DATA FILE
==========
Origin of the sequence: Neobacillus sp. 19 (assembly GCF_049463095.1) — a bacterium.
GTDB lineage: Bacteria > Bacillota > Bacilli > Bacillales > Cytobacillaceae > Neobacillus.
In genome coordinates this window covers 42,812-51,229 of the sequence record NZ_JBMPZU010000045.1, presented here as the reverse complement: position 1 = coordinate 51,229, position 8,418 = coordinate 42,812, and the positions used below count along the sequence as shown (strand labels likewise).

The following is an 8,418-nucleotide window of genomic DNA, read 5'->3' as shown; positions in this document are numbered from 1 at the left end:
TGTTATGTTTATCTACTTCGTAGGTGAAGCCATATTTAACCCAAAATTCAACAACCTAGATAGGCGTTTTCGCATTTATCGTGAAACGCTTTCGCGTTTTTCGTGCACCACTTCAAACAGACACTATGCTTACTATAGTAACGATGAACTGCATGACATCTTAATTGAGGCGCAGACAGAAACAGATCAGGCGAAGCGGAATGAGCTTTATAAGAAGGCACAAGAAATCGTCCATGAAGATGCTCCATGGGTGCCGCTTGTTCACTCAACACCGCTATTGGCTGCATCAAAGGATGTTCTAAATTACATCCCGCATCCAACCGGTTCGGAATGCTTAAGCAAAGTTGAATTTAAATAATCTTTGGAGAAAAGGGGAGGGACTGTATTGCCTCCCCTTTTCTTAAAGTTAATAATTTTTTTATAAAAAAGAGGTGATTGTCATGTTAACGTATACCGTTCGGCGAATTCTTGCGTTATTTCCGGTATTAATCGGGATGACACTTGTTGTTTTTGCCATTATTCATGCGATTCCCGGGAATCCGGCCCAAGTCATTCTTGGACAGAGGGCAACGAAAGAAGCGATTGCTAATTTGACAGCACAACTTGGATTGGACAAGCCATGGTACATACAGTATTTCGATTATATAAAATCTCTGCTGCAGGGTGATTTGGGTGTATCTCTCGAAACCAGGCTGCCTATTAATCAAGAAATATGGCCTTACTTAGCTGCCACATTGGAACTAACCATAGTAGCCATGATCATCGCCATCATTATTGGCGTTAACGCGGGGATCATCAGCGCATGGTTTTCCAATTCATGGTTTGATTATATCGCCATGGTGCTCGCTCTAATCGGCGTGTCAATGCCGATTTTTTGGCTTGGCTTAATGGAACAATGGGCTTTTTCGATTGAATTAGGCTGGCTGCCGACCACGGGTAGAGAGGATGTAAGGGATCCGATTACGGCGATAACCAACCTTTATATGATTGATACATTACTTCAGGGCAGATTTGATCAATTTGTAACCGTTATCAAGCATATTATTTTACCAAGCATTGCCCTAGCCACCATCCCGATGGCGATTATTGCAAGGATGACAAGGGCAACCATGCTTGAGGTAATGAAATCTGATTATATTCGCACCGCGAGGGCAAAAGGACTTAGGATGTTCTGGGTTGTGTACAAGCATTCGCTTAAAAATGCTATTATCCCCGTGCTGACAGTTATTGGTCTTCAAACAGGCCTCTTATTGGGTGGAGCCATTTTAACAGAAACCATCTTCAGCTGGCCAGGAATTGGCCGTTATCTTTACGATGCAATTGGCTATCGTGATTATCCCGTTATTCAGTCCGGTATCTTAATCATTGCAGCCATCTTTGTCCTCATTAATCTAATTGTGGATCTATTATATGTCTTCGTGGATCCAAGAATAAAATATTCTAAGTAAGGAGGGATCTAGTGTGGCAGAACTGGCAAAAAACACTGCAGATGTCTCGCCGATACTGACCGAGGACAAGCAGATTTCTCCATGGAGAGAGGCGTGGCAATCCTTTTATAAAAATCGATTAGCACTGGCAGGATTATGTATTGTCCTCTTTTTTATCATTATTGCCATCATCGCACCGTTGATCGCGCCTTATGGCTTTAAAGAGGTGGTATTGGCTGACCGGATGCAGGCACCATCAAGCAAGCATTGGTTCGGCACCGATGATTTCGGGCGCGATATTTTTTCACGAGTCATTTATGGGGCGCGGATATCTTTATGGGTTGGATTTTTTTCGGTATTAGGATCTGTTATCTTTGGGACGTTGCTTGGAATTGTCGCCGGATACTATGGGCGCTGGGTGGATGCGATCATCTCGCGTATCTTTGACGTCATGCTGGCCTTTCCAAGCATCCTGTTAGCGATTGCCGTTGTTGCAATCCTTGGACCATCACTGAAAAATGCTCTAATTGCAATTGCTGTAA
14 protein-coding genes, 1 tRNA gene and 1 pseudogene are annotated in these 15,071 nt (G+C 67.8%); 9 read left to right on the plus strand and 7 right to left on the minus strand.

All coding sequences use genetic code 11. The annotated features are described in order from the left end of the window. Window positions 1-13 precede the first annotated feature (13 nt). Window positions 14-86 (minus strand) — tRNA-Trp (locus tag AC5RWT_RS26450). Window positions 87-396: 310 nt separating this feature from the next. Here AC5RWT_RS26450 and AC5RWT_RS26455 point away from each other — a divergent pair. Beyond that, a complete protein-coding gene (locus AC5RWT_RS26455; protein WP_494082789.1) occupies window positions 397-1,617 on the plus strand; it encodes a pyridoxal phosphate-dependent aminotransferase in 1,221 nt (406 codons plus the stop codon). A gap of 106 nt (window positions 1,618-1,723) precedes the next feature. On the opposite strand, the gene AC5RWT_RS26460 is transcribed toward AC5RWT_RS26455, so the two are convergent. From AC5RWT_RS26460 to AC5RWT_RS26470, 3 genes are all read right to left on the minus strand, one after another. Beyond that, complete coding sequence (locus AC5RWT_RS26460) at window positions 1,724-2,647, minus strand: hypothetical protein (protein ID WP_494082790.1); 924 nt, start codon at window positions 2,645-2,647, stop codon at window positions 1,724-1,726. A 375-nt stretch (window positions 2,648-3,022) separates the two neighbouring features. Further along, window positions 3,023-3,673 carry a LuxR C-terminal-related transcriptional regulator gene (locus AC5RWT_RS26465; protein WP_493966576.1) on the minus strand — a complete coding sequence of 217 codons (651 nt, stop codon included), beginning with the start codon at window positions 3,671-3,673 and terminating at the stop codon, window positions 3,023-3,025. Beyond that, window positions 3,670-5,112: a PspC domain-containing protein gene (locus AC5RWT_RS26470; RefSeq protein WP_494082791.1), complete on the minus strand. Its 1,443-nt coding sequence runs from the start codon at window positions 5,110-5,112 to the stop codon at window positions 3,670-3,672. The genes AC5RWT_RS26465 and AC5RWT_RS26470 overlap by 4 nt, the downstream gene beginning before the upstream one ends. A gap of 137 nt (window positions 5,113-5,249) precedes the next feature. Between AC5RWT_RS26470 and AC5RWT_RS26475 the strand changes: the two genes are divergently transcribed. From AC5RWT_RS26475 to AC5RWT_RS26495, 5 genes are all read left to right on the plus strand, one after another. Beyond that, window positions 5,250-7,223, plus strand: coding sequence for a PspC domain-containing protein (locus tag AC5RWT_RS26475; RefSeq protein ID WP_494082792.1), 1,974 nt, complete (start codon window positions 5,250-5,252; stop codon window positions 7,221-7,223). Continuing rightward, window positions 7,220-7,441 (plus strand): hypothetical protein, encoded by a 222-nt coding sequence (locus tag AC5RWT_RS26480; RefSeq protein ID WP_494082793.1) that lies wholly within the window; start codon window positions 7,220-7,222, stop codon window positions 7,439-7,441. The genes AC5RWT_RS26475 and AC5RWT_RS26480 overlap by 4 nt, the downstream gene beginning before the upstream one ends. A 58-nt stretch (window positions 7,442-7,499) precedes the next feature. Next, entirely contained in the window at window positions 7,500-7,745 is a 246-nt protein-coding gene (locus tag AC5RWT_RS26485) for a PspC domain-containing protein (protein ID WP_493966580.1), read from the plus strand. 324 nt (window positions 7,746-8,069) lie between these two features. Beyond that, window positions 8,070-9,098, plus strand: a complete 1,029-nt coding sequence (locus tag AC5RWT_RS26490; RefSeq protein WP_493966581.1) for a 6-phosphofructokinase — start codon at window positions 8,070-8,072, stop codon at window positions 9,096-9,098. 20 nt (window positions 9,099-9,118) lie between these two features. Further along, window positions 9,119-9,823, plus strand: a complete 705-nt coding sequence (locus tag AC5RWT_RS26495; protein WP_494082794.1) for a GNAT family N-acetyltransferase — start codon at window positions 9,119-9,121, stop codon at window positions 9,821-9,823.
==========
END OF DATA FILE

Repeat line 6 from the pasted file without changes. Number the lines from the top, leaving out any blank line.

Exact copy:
14 protein-coding genes, 1 tRNA gene and 1 pseudogene are annotated in these 15,071 nt (G+C 67.8%); 9 read left to right on the plus strand and 7 right to left on the minus strand.